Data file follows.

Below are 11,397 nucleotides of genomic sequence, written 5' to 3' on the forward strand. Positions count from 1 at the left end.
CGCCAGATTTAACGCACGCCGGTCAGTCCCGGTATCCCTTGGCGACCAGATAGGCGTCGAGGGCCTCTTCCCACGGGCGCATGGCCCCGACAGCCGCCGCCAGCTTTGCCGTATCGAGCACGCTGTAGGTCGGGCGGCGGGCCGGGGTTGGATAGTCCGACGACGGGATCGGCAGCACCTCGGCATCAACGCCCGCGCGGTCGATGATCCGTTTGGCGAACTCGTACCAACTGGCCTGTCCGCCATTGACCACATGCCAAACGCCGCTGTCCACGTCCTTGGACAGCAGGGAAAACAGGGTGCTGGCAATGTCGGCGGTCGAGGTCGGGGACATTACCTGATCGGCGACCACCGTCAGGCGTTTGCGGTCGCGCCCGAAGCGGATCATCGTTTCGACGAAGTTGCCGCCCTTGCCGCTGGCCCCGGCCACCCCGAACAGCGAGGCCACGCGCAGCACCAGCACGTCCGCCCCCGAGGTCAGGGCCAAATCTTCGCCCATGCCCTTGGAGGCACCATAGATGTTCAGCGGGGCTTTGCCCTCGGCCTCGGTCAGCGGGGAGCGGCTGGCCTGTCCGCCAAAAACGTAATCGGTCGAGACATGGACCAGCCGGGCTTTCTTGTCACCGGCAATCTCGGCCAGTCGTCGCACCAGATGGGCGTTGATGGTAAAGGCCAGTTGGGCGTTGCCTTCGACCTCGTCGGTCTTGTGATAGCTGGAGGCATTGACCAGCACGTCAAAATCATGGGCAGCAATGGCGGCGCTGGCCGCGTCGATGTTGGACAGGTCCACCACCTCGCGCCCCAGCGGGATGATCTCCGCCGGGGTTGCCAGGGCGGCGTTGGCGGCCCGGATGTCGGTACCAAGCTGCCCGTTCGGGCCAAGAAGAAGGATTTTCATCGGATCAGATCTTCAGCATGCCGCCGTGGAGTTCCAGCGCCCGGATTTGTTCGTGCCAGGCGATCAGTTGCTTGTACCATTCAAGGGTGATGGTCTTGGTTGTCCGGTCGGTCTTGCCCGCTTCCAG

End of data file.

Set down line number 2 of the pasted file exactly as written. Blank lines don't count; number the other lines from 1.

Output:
CGCCAGATTTAACGCACGCCGGTCAGTCCCGGTATCCCTTGGCGACCAGATAGGCGTCGAGGGCCTCTTCCCACGGGCGCATGGCCCCGACAGCCGCCGCCAGCTTTGCCGTATCGAGCACGCTGTAGGTCGGGCGGCGGGCCGGGGTTGGATAGTCCGACGACGGGATCGGCAGCACCTCGGCATCAACGCCCGCGCGGTCGATGATCCGTTTGGCGAACTCGTACCAACTGGCCTGTCCGCCATTGACCACATGCCAAACGCCGCTGTCCACGTCCTTGGACAGCAGGGAAAACAGGGTGCTGGCAATGTCGGCGGTCGAGGTCGGGGACATTACCTGATCGGCGACCACCGTCAGGCGTTTGCGGTCGCGCCCGAAGCGGATCATCGTTTCGACGAAGTTGCCGCCCTTGCCGCTGGCCCCGGCCACCCCGAACAGCGAGGCCACGCGCAGCACCAGCACGTCCGCCCCCGAGGTCAGGGCCAAATCTTCGCCCATGCCCTTGGAGGCACCATAGATGTTCAGCGGGGCTTTGCCCTCGGCCTCGGTCAGCGGGGAGCGGCTGGCCTGTCCGCCAAAAACGTAATCGGTCGAGACATGGACCAGCCGGGCTTTCTTGTCACCGGCAATCTCGGCCAGTCGTCGCACCAGATGGGCGTTGATGGTAAAGGCCAGTTGGGCGTTGCCTTCGACCTCGTCGGTCTTGTGATAGCTGGAGGCATTGACCAGCACGTCAAAATCATGGGCAGCAATGGCGGCGCTGGCCGCGTCGATGTTGGACAGGTCCACCACCTCGCGCCCCAGCGGGATGATCTCCGCCGGGGTTGCCAGGGCGGCGTTGGCGGCCCGGATGTCGGTACCAAGCTGCCCGTTCGGGCCAAGAAGAAGGATTTTCATCGGATCAGATCTTCAGCATGCCGCCGTGGAGTTCCAGCGCCCGGATTTGTTCGTGCCAGGCGATCAGTTGCTTGTACCATTCAAGGGTGATGGTCTTGGTTGTCCGGTCGGTCTTGCCCGCTTCCAG